2 billion years ago, occurred a nuclear fission in the Oklo uranium deposit, current Gabon, Central Africa. It’s the only natural nuclear reactor discovered so far.
How the natural nuclear reactor was discovered?
Uranium is found in three forms:
- U-234: the rarest isotope.
- U-235: the fissile uranium, that makes nuclear fission.
- U-238: the most abundant.
In May 1972, workers from Pierrelatte uranium enrichment plant made measures of uranium quantity in Oklo mine. When the content was measured, it was expected that the U-235 amount corresponding to 0.720%. However, the percentage found was 0.717%. 200 kg of U-235 was missing. How to explain this difference?
To have nuclear fission, uranium deposit must have at least 3% of U-235. U-235’s half-life is 700 million years, while U-238’s half-life is 4.5 billion years. If today the fissile uranium amount is 0.72%, 2 billion years ago the content must be 3.67%, enough for nuclear fission.
Evidences of fission
Have the right amount of isotope isn’t enough to sustain the hypothesis of natural nuclear reactor. Other pieces of evidence which must be found are:
- Ruthenium-99: Naturally, this isotope corresponds to 12.7% of total ruthenium in a reserve. With nuclear fission, this percentage is between 27% and 30%.
- U-235/U-238 rate must be lower than normal.
- Xenon isotopes, as Xe-144 and Xe-135.
- Neodymium-143: To indicate that there was fission, this isotope content on neodymium must be higher than 12%.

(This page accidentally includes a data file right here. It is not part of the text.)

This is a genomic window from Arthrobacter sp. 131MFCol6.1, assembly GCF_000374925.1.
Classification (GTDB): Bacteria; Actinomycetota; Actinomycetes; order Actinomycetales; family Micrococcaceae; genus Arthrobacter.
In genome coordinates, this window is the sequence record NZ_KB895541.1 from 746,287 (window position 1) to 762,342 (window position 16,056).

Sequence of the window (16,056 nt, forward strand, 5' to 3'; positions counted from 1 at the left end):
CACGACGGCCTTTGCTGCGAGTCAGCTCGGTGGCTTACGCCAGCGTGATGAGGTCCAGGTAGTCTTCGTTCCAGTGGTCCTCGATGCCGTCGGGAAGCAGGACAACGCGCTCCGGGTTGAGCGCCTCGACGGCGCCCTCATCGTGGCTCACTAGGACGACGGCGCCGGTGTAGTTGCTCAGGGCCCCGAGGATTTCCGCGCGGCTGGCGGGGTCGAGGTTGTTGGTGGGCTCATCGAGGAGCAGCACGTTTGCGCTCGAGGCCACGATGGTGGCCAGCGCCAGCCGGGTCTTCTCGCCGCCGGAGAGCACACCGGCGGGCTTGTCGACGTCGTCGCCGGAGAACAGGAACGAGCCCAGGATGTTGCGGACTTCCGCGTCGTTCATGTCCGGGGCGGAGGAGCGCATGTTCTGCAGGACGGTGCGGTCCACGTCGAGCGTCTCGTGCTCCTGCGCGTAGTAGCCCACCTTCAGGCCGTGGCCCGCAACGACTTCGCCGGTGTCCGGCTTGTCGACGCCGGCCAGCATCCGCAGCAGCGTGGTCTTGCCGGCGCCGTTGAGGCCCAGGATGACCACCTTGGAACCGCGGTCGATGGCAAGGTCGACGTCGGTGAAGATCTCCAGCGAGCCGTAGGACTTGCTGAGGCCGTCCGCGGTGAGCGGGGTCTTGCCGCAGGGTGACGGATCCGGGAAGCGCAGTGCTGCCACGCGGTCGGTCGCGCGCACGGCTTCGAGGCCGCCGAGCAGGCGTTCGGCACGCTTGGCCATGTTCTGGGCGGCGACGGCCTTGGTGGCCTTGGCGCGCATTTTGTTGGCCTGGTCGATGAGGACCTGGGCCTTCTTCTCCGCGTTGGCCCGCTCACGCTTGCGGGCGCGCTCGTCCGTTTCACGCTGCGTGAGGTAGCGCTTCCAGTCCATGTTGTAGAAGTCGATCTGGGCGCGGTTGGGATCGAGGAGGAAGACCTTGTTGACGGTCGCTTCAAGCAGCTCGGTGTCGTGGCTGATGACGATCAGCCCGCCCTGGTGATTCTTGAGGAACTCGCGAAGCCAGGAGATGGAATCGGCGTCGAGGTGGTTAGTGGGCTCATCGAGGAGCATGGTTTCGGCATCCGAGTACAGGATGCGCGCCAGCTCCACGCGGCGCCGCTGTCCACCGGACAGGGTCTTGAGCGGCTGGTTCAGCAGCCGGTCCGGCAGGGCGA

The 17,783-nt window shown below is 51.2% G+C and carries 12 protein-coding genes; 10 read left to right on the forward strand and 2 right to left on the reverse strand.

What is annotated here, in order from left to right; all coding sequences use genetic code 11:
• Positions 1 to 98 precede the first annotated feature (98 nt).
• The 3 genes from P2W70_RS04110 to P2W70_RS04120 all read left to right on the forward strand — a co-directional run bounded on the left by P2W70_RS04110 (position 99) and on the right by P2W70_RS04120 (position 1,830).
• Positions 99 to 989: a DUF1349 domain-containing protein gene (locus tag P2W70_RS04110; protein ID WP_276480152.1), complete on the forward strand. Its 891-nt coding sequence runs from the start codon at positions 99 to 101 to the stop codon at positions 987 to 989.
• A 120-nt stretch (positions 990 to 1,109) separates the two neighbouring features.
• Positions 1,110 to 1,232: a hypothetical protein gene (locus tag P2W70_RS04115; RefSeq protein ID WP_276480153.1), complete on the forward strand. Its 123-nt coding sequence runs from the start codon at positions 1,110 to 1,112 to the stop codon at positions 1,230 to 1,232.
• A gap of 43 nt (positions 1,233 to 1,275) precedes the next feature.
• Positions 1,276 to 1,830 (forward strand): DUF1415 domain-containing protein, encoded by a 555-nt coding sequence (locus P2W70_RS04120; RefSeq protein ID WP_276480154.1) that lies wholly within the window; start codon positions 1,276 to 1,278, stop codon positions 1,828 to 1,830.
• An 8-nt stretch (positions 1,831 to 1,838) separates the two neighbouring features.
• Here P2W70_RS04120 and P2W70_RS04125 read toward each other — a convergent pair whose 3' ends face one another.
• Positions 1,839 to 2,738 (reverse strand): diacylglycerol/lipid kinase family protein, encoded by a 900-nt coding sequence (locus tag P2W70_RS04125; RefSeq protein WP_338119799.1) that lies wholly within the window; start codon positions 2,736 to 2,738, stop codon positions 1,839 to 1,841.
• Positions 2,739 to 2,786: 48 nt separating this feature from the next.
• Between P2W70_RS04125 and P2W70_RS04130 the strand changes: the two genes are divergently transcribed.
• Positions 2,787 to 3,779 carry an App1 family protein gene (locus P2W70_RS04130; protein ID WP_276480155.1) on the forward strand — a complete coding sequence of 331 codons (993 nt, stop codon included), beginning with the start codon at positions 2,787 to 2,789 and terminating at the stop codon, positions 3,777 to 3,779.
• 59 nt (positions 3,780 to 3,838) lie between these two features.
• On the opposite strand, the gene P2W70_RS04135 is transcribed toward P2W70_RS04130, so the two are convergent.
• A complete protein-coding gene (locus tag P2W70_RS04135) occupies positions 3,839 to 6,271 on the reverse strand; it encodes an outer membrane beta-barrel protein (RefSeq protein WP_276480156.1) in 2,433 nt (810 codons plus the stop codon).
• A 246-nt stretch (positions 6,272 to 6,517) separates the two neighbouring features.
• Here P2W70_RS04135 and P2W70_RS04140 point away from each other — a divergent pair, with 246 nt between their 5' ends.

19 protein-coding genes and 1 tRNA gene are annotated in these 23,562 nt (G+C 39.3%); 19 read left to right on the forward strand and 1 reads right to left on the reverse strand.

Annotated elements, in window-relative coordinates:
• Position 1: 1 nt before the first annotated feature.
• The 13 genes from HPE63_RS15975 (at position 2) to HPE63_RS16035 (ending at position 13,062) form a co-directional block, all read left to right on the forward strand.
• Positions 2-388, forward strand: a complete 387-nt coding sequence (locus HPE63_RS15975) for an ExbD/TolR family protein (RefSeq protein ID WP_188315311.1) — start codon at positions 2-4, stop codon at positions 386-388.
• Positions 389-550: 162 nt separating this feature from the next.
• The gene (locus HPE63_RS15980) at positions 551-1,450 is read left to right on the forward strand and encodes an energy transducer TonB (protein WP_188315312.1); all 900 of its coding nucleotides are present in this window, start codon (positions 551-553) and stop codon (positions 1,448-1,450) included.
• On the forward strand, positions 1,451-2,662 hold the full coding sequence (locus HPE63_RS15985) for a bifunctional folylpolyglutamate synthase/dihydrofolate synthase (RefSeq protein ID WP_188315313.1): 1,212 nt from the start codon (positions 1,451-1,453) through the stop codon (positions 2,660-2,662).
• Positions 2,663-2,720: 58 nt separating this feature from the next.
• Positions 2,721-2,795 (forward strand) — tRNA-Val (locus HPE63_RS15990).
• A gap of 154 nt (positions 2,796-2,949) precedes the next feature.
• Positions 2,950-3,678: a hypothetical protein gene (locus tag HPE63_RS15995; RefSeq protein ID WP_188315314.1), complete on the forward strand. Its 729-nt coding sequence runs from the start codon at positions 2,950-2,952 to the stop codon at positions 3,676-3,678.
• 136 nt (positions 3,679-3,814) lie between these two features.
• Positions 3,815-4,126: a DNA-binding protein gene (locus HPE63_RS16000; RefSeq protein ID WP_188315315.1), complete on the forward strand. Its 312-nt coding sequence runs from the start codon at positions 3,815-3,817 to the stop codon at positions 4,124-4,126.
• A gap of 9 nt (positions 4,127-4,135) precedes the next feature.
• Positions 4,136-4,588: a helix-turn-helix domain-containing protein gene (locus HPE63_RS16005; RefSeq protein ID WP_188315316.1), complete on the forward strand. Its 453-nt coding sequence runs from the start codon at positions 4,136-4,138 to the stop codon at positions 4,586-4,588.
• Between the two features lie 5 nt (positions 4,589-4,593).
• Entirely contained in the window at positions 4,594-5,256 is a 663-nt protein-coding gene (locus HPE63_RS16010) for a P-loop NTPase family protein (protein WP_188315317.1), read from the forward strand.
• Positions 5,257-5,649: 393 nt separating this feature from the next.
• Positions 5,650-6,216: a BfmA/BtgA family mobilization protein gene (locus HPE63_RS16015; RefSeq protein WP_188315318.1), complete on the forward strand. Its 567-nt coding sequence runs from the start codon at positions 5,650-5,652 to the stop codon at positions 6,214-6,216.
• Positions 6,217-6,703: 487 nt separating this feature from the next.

In the same year, the French physicist Francis Perrin discovered the 4 evidences previously cited in 17 sites in Oklo region.
Access the post about nuclear power plant operation for more information about fission reaction.
How did it worked?
In addition to having a minimum quantity of 3% uranium-235, other requirements to a natural nuclear reactor work are:
- A neutron source to start chain reaction. When U-235 decays, thorium and neutrons are produced.
- High concentration of moderator material, to reduce neutron’s speed. In this case, was used water.
- Low concentration of neutron absorbers, like cadmium, boron, and lithium.
- Uranium ore’s length must be bigger than 2/3 of a meter, for the reaction to continue before the neutron leaves the deposit.
Fission’s heat evaporated the water, stopping chain reaction. Consequently, temperature cools down and water appears again, reinitiating nuclear reaction. This reactor worked for hundreds of thousands of years, generating an average power of 100 kW, some sources claim 25 kW. Have 40 km in length, but the environmental impact affected only 40 metros from the reactor in all directions.
This interesting discovery can give tips in how to manage better radioactive waste from nuclear power plants.